deconstructuring the garden

Johannes Kip, Cleve House, 1712

The Johannes Kip engraving of Cleve Hill (1712) was one of Arne Maynard’s  childhood inspirations. Equally important was the trip Maynard took with his godmother around the UK when he was thirteen. Kirby Hall was one of the gardens Maynard visited as a pre-teen and the images of this garden stuck with him:  lack of color, simplicity, pattern making  and plainness. These attributes became the foundation blocks of Maynard’s design at his first house.

Kirby Hall, 17th century Elizabethan House.

“I never once put pen to paper at Guanock House” Maynard

Arne Maynard’s first house, Guanock House, a five acre site. Arne lived and gardened on this property for 15 years.

The landscape at Guanock House is flat.  Located in The Fens, near the village of Sutton St. Edmund. This part of eastern England is a coastal plain a few meters above sea level. The yew tree pictured above was planted on center with the house and is 600 years old

Guanock House, Lincolnshire, UK, Arne Maynard

“I had in my head all those Kip engravings and that became the formal backbone of the garden design. I wanted to plant a lime tree walk.  I put a spade in the ground and hit brick.  It turns out there used to be a barn on this spot.  We dug up all the bricks, cleaned 35,000 bricks; we used these bricks to make the walls around the property”. Arne Maynard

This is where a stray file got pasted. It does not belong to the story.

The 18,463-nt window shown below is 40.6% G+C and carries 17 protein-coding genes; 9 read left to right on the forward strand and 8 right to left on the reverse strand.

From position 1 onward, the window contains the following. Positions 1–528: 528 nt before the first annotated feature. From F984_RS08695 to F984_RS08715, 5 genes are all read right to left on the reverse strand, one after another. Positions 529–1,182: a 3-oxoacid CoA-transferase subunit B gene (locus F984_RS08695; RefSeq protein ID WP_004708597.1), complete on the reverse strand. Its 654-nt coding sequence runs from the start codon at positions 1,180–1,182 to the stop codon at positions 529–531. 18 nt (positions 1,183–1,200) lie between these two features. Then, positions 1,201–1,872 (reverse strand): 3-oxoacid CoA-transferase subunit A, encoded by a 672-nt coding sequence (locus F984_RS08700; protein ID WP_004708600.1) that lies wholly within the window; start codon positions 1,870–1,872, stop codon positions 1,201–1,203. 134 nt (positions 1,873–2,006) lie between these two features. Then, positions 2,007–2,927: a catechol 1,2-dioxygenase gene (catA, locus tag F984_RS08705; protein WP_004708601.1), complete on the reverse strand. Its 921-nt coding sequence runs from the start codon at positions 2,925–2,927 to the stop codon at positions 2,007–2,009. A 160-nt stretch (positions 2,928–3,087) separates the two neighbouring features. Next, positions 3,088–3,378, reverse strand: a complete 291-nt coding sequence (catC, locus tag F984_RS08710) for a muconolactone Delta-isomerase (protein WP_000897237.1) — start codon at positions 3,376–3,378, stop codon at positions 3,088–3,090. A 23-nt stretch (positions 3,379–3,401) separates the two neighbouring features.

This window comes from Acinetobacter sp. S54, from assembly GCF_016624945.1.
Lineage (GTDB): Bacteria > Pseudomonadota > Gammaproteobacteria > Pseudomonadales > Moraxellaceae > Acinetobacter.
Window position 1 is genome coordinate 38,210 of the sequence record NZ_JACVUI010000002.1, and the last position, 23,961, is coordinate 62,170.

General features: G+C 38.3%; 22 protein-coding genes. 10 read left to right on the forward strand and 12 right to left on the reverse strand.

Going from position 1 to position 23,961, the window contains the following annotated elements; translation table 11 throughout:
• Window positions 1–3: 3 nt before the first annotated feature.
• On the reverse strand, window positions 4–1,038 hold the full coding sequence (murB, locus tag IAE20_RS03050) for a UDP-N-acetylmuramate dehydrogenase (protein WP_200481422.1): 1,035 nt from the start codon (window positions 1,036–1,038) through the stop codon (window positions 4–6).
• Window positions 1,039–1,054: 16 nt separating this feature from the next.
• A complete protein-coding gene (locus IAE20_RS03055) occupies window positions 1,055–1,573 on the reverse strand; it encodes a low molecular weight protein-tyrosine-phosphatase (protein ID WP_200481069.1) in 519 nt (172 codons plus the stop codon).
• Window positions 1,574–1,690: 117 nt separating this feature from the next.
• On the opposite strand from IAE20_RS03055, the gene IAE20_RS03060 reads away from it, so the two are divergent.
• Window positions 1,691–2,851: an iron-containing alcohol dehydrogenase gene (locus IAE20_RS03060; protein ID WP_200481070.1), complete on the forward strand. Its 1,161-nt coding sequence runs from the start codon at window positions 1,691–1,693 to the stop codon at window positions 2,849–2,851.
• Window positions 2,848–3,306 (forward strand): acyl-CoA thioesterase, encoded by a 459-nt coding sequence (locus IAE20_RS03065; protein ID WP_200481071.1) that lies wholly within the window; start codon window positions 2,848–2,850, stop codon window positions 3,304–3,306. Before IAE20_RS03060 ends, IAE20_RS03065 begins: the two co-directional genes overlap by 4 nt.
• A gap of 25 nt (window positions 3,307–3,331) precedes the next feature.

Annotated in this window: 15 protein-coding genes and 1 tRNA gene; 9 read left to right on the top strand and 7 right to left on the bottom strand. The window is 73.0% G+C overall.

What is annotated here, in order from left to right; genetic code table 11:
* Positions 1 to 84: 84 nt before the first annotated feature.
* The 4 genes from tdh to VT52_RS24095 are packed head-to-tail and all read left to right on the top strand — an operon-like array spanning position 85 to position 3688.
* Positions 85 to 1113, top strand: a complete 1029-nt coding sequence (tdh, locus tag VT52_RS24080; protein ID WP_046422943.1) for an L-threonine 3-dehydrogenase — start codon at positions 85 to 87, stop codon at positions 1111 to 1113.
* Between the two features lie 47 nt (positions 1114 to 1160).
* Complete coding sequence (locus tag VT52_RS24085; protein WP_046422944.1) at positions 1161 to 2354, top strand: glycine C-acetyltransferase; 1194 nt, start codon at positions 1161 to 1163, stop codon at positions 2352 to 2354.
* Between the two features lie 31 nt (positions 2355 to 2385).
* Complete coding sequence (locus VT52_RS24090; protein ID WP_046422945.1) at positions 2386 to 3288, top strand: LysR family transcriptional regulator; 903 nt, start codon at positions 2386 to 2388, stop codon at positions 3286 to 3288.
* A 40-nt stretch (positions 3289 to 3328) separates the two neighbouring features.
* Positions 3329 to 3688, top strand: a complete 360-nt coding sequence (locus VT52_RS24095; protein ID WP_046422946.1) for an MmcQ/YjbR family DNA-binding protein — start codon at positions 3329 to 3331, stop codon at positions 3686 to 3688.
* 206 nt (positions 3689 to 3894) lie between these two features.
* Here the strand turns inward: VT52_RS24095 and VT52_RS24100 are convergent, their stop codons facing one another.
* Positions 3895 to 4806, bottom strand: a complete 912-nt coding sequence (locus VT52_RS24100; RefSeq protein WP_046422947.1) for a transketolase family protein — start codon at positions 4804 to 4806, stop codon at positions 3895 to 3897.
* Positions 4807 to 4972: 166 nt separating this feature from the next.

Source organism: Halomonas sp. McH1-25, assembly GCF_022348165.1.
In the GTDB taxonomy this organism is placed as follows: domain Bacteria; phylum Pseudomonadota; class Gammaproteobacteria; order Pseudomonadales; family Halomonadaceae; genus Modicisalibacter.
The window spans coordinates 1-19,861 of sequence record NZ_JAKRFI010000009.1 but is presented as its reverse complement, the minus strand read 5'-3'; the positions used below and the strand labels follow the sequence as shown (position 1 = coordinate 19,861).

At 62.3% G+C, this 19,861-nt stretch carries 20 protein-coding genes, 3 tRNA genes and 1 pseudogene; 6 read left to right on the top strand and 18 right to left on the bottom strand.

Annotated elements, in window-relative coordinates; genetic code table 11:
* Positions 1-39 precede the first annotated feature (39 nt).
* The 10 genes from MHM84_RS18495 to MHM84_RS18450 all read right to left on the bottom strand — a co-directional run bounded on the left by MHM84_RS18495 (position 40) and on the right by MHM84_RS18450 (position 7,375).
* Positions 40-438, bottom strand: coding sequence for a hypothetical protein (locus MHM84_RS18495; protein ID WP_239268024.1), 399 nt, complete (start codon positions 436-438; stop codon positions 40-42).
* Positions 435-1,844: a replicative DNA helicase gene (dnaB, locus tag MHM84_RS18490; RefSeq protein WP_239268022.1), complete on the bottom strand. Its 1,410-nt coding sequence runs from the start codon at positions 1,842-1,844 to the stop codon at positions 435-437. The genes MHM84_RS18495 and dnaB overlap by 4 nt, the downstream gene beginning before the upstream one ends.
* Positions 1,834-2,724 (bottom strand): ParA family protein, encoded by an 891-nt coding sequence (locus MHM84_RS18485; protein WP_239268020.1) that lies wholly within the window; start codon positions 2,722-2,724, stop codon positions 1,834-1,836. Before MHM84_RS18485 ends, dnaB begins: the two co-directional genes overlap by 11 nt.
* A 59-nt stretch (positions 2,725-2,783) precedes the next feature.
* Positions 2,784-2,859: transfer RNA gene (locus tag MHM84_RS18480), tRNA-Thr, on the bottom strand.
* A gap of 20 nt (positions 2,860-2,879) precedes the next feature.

Allt-y-bela, Arne Maynard, medieval renaissance tower house in Wales. This is Arne Maynard current residence and according to him his final one.

During the first 15 years of gardening at Guanock House, Maynard said his style slowly changed. Almost unaware of the change, the gardens  became looser, more meadow-like.  Guanock House and his current residence, Allt-y-bela, have totally different topography. One is hilly (Wales) and wooded, the other is totally flat (Lincolnshire).

Allt-y-bela, Wales

In Wales, Maynard planted 65,000 snowdrops.  Yes! that is an impressive number.  But much more interesting was Maynard’s reasoning.  “Over a period of 5-6 years, these snowdrops give the garden the feeling of having been there forever.  It gives a feeling of antiquity.  It’s always been a garden.” Maynard

Tulipa clusiana ‘Lady Jane’, noted for being long-lived perennials that come back year after year.

Like Sarah Raven, Maynard had a few tips.  His gardens are organic.  He uses peppermint oil and compost tea on his fruit trees.  Garlic spray on his roses.  Asked:  What does the peppermint oil do?  Maynard:  The peppermint oil coats the eggs that over-wintering insects leave.

Allt-y-bela, Arne Maynard.

Iris ‘Florentina’ a favorite of Maynard. The root has a violet-like aroma. It is used in a number of perfumes.

The takeaway:  “I now want to grow only my favorite plants.  I cut the grass once a year.  I am becoming a collector of rare plants and plants in pots. When I look at old photographs of my garden in Lincolnshire, I see the evolution of myself as a gardener.”

Arne Maynard spoke at the New York Botanical Garden.
This was second lecture in the series:  The Gardener’s Garden.

Arne Maynard

February 22, 2018









“I find that speaking to audiences about my ideas and approaches to design helps me to organise my thoughts and appreciate the progress that we have made over time. I was thrilled to be able to show some of the early shots of the garden at Allt y bela in this lecture and realise how far we have come since taking the house on over 10 year ago”.

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